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Marston Moor.


OT Rupert came spurring to Marston Moor;

Praise we the Lord !
Came spurring hard with thousands a score:

Praise we the Lord !
Beleaguered York, that we lay before,
He knew would be ours ere a week was o'er,
So to scatter our hosts he fiercely swore.

To the Lord our God be glory!

To Newcastle's succor he swore to come;

Praise we the Lord !
And at morning we heard his march's hum;

Praise we the Lord !
And with blare of trumpet and roll of drum,
Into York, in their pride, did the scorners come;
But to-night are the cursing lips not dumb ?

To the Lord our God be glory!
God gave them to drink of pride, we knew,

Praise we the Lord !
That his saints his wrath on their hosts might do;

Praise we the Lord ! He bade us flee, that they might pursue: So from trench and leaguer straight off we drew, But we halted on Marston Moor anew;

To the Lord our God be glory!

There, biding pursuit, stood our long array,

Praise we the Lord !
While slow hours came and passed away;

Praise we the Lord !
They will not come to the strife to-day,”
We said, and southwards our march then lay,
But the Lord had doomed them that hour our prey;

To the Lord our God be glory!

But Leslie's regiments had left the ground,

Praise we the Lord !
When the fierce Prince bade his trumpets sound;

Praise we the Lord !
Then was spurring and running and fronts faced round.
Upon us they came, with the burst and sound
Of tempests; but ready his own they found;

To the Lord our God be glory!

Then the shot of their guns through our stilled ranks tore;

Praise we the Lord !
Then a pause and a hush fell on the war;

Praise we the Lord !
Then their squadrons thickened, and down once more
Came Rupert and Hell with a rush and a roar,
More fierce and fell than they came before ;

To the Lord our God be glory!

With Leslie and Fairfax the saints were few;

Praise we the Lord !
Not theirs the hearts that our God well knew ;

Praise we the Lord !

Vessels uncleansed, what would they do!
The godless had ridden them through and through ;
The accurséd slay and slay and pursue;

To the Lord our God be glory!

Not so, O Lord, was it with thine own;

Praise we the Lord !
To us were thy truth and mercy shown;

Praise we the Lord !
Through our closed-up ranks were our trumpets blown;
Then no shout, but a deep psalm rose alone,
And we knew that our God would his night make known.

To his holy name be glory!

And Cromwell, his servant, spoke the word;

Praise we the Lord ! “On! smite for the Lord ! spare not !” we heard;

Praise we the Lord ! Hotly our spirits within us stirred; Reins were loosened and flanks were spurred, And the heathen went down before God and his word.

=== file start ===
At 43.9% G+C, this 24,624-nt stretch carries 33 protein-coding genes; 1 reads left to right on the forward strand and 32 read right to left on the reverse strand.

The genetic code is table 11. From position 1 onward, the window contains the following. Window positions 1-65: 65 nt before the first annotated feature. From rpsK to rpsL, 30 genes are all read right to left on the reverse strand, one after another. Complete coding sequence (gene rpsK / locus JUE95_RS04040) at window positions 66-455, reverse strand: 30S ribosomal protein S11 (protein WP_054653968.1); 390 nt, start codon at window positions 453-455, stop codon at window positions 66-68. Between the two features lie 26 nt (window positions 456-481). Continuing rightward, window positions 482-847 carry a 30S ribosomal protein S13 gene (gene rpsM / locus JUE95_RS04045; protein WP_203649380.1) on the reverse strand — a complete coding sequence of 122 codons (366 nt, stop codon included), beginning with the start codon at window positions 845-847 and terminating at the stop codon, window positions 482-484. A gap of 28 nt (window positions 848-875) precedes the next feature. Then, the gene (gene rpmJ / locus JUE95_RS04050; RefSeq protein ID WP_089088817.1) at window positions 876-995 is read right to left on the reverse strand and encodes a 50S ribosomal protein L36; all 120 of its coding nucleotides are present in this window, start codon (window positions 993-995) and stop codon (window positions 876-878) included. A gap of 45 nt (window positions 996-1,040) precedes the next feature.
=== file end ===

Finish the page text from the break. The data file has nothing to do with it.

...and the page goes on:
To his name alone be the glory!

Lo, the bow of the Lord was strung this day;

Praise we the Lord !
And the arm of our God was strong to slay;

Praise we the Lord !
He gave us the proud ones for a prey;
He chased the mighty from out our way;
Ile gave us the high ones low to lay.

To the Lord alone be the glory!

Where are ye, ye noble and ye proud ?

Praise we the Lord !
Where are ye who cried 'gainst his saints aloud ?

Praise we the Lord !
The great of the earth in death are bowed;
They who vaunted their strength his breath has cowed;
Bloody they lie, where the kite screams loud.

To the Lord our God be glory!

Lo, the Lord, our helper, hath heard our cries;

Praise we the Lord !
He hath raised the foolish and shamed the wise;

Praise we the Lord !
In him our rock and our sure hope lies ;
To him shall the cry of his servants rise ;
Woe to them who his chosen dare despise !

To the Lord our God be glory!

Ho! Baal-priests, did we cry in vain ?

Praise we the Lord !
He shall break ye, ye sons of Dagon, again;

Praise we the Lord !
He shall winnow the chaff from the priceless grain;
He shall skim the pot till no dross remain ;
And the Lord our God and his saints shall reign !
To the Lord alone be glory!

William C. Bennett,



MATLOCK : amid thy hoary-hanging views,

, Thy glens that smile sequestered, and thy nooks Which yon forsaken crag all dark o’erlooks, Once more I court the long-neglected Muse, As erst when by the inossy brink and falls Of solitary Wainsbeck, or the side Of Clysdale’s cliffs, where first her voice she tried, I strayed a pensive boy. Since then, the thralls That wait life's upland road have chilled her breast, And much, as much they might, her wing depressed. Wan Indolence, resigned, her deadening hand Laid on her heart, and Fancy her cold wand Dropped at the frown of fortune ; yet once more I call her, and once more her converse sweet, Mid the still limits of this wild retreat,

- if yet delightful as of yore My heart she may revisit, nor deny The soothing aid of some sweet melody!

I hail the rugged scene that bursts around; I mark the wreathéd roots, the saplings gray, That bend o'er the dark Derwent's wandering way; I mark its stream with peace-persuading sound That steals beneath the fading foliage pale, Or at the foot of frowning crags upreared, Complains like one forsaken and unheard.

I woo;

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